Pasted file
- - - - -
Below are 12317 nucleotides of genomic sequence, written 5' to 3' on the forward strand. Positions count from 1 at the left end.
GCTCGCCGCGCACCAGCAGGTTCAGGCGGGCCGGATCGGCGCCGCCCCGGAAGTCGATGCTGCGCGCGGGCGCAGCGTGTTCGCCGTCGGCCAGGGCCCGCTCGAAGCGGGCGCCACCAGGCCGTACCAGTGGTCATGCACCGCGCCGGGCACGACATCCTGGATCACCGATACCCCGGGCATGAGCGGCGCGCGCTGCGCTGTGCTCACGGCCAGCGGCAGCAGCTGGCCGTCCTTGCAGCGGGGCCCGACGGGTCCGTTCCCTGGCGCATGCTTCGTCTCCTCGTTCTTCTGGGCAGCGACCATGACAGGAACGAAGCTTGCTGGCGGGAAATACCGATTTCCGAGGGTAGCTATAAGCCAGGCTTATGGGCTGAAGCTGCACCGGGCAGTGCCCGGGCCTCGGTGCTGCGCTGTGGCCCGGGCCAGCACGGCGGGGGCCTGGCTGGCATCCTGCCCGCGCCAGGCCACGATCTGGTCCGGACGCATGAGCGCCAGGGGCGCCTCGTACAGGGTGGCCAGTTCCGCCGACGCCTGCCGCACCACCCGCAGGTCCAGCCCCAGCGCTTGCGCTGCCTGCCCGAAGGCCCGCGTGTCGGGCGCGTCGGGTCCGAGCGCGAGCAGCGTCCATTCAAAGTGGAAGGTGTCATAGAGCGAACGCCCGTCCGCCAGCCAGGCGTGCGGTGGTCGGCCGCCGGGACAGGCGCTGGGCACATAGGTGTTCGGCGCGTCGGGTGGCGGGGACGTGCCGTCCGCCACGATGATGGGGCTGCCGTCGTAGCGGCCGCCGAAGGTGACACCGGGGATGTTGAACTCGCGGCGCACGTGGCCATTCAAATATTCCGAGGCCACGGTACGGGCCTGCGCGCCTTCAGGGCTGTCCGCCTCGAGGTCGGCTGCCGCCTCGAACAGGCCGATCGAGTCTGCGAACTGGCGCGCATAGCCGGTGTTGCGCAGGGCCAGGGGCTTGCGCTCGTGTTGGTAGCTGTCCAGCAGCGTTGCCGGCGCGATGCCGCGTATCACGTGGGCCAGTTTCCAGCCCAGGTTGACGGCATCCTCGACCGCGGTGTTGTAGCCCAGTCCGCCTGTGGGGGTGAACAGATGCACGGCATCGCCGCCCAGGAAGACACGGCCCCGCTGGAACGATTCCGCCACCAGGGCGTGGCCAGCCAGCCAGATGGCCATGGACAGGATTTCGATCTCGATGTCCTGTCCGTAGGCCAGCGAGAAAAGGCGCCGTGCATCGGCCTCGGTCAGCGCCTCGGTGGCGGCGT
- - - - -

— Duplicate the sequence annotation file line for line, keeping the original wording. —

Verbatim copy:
Below are 12317 nucleotides of genomic sequence, written 5' to 3' on the forward strand. Positions count from 1 at the left end.
GCTCGCCGCGCACCAGCAGGTTCAGGCGGGCCGGATCGGCGCCGCCCCGGAAGTCGATGCTGCGCGCGGGCGCAGCGTGTTCGCCGTCGGCCAGGGCCCGCTCGAAGCGGGCGCCACCAGGCCGTACCAGTGGTCATGCACCGCGCCGGGCACGACATCCTGGATCACCGATACCCCGGGCATGAGCGGCGCGCGCTGCGCTGTGCTCACGGCCAGCGGCAGCAGCTGGCCGTCCTTGCAGCGGGGCCCGACGGGTCCGTTCCCTGGCGCATGCTTCGTCTCCTCGTTCTTCTGGGCAGCGACCATGACAGGAACGAAGCTTGCTGGCGGGAAATACCGATTTCCGAGGGTAGCTATAAGCCAGGCTTATGGGCTGAAGCTGCACCGGGCAGTGCCCGGGCCTCGGTGCTGCGCTGTGGCCCGGGCCAGCACGGCGGGGGCCTGGCTGGCATCCTGCCCGCGCCAGGCCACGATCTGGTCCGGACGCATGAGCGCCAGGGGCGCCTCGTACAGGGTGGCCAGTTCCGCCGACGCCTGCCGCACCACCCGCAGGTCCAGCCCCAGCGCTTGCGCTGCCTGCCCGAAGGCCCGCGTGTCGGGCGCGTCGGGTCCGAGCGCGAGCAGCGTCCATTCAAAGTGGAAGGTGTCATAGAGCGAACGCCCGTCCGCCAGCCAGGCGTGCGGTGGTCGGCCGCCGGGACAGGCGCTGGGCACATAGGTGTTCGGCGCGTCGGGTGGCGGGGACGTGCCGTCCGCCACGATGATGGGGCTGCCGTCGTAGCGGCCGCCGAAGGTGACACCGGGGATGTTGAACTCGCGGCGCACGTGGCCATTCAAATATTCCGAGGCCACGGTACGGGCCTGCGCGCCTTCAGGGCTGTCCGCCTCGAGGTCGGCTGCCGCCTCGAACAGGCCGATCGAGTCTGCGAACTGGCGCGCATAGCCGGTGTTGCGCAGGGCCAGGGGCTTGCGCTCGTGTTGGTAGCTGTCCAGCAGCGTTGCCGGCGCGATGCCGCGTATCACGTGGGCCAGTTTCCAGCCCAGGTTGACGGCATCCTCGACCGCGGTGTTGTAGCCCAGTCCGCCTGTGGGGGTGAACAGATGCACGGCATCGCCGCCCAGGAAGACACGGCCCCGCTGGAACGATTCCGCCACCAGGGCGTGGCCAGCCAGCCAGATGGCCATGGACAGGATTTCGATCTCGATGTCCTGTCCGTAGGCCAGCGAGAAAAGGCGCCGTGCATCGGCCTCGGTCAGCGCCTCGGTGGCGGCGT